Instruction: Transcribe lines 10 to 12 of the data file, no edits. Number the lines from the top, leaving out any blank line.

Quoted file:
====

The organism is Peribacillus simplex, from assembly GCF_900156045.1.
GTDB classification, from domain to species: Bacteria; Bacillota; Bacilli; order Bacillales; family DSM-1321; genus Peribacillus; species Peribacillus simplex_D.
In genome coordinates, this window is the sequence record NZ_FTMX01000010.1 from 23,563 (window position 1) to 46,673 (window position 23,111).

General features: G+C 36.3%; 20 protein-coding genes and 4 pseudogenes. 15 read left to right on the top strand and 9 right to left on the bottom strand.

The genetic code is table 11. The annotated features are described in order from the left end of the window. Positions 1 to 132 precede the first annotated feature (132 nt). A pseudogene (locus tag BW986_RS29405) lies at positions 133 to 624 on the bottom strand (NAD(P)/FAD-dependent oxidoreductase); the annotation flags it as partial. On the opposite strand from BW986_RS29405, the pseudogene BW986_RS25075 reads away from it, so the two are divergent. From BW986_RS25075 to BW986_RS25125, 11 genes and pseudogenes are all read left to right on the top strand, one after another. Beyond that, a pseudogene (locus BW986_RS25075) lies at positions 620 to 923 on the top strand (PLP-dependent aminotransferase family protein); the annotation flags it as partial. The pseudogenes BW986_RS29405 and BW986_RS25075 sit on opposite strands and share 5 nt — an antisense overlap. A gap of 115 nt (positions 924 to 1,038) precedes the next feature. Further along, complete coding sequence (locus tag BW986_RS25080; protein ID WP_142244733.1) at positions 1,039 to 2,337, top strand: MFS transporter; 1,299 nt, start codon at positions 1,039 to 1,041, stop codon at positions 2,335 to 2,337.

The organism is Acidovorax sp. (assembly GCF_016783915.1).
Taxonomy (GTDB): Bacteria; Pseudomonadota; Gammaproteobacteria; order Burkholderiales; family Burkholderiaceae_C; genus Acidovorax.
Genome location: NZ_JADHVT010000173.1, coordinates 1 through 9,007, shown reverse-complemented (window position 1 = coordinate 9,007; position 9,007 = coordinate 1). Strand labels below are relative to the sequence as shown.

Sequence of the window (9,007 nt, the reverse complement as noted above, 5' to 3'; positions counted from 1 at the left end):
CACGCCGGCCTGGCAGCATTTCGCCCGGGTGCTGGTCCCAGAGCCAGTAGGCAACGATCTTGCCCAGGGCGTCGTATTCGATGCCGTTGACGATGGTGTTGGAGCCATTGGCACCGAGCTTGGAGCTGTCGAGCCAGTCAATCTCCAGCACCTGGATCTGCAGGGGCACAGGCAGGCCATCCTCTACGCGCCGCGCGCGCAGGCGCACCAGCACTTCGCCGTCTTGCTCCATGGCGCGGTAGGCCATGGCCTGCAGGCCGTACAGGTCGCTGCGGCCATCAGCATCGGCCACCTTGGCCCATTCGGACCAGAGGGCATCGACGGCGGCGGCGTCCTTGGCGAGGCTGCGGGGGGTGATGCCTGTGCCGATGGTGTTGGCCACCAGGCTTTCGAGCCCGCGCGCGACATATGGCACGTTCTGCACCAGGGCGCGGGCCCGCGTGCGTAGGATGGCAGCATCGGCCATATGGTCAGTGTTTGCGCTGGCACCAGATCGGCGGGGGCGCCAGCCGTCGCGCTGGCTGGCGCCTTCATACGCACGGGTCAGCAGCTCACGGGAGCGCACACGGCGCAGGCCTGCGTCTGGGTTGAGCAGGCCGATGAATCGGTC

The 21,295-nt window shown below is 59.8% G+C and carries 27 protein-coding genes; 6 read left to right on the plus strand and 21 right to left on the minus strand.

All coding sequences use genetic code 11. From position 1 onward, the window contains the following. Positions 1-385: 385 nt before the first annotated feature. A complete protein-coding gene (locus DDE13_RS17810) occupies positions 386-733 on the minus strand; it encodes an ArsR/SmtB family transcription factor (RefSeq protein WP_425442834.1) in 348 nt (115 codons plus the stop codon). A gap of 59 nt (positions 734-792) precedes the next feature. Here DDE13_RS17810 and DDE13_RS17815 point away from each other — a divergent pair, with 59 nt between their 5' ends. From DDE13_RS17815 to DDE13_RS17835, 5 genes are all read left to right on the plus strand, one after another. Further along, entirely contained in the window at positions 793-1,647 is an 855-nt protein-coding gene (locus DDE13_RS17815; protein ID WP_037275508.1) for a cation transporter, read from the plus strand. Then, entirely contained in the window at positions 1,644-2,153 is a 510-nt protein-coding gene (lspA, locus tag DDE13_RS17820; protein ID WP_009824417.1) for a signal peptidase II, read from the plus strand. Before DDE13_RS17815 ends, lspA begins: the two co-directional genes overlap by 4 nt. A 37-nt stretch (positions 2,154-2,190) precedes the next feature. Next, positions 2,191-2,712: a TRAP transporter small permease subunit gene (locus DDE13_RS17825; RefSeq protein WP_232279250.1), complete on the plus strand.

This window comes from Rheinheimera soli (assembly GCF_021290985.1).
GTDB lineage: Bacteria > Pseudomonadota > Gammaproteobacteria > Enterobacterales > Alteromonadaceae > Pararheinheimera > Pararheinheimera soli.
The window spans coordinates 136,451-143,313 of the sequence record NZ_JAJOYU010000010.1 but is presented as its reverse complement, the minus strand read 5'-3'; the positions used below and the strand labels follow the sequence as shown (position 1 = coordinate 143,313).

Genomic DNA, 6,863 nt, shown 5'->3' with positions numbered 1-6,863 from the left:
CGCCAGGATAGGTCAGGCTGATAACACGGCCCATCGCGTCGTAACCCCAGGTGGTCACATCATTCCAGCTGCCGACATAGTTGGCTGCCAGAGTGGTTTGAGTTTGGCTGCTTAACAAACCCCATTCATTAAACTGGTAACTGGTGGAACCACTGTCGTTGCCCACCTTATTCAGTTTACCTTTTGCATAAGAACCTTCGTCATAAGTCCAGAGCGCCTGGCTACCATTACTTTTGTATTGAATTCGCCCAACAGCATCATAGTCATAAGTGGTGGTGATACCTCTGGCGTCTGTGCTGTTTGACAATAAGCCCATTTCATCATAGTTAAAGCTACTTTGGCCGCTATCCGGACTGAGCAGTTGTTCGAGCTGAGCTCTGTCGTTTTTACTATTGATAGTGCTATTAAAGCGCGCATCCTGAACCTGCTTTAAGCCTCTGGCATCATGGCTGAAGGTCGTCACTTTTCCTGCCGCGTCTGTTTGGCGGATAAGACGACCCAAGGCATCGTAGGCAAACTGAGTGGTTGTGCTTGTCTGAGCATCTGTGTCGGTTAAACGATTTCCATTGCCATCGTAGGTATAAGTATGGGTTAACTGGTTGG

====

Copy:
CACGCCGGCCTGGCAGCATTTCGCCCGGGTGCTGGTCCCAGAGCCAGTAGGCAACGATCTTGCCCAGGGCGTCGTATTCGATGCCGTTGACGATGGTGTTGGAGCCATTGGCACCGAGCTTGGAGCTGTCGAGCCAGTCAATCTCCAGCACCTGGATCTGCAGGGGCACAGGCAGGCCATCCTCTACGCGCCGCGCGCGCAGGCGCACCAGCACTTCGCCGTCTTGCTCCATGGCGCGGTAGGCCATGGCCTGCAGGCCGTACAGGTCGCTGCGGCCATCAGCATCGGCCACCTTGGCCCATTCGGACCAGAGGGCATCGACGGCGGCGGCGTCCTTGGCGAGGCTGCGGGGGGTGATGCCTGTGCCGATGGTGTTGGCCACCAGGCTTTCGAGCCCGCGCGCGACATATGGCACGTTCTGCACCAGGGCGCGGGCCCGCGTGCGTAGGATGGCAGCATCGGCCATATGGTCAGTGTTTGCGCTGGCACCAGATCGGCGGGGGCGCCAGCCGTCGCGCTGGCTGGCGCCTTCATACGCACGGGTCAGCAGCTCACGGGAGCGCACACGGCGCAGGCCTGCGTCTGGGTTGAGCAGGCCGATGAATCGGTC

The 21,295-nt window shown below is 59.8% G+C and carries 27 protein-coding genes; 6 read left to right on the plus strand and 21 right to left on the minus strand.

All coding sequences use genetic code 11. From position 1 onward, the window contains the following. Positions 1-385: 385 nt before the first annotated feature. A complete protein-coding gene (locus DDE13_RS17810) occupies positions 386-733 on the minus strand; it encodes an ArsR/SmtB family transcription factor (RefSeq protein WP_425442834.1) in 348 nt (115 codons plus the stop codon). A gap of 59 nt (positions 734-792) precedes the next feature. Here DDE13_RS17810 and DDE13_RS17815 point away from each other — a divergent pair, with 59 nt between their 5' ends. From DDE13_RS17815 to DDE13_RS17835, 5 genes are all read left to right on the plus strand, one after another. Further along, entirely contained in the window at positions 793-1,647 is an 855-nt protein-coding gene (locus DDE13_RS17815; protein ID WP_037275508.1) for a cation transporter, read from the plus strand. Then, entirely contained in the window at positions 1,644-2,153 is a 510-nt protein-coding gene (lspA, locus tag DDE13_RS17820; protein ID WP_009824417.1) for a signal peptidase II, read from the plus strand. Before DDE13_RS17815 ends, lspA begins: the two co-directional genes overlap by 4 nt. A 37-nt stretch (positions 2,154-2,190) precedes the next feature. Next, positions 2,191-2,712: a TRAP transporter small permease subunit gene (locus DDE13_RS17825; RefSeq protein WP_232279250.1), complete on the plus strand.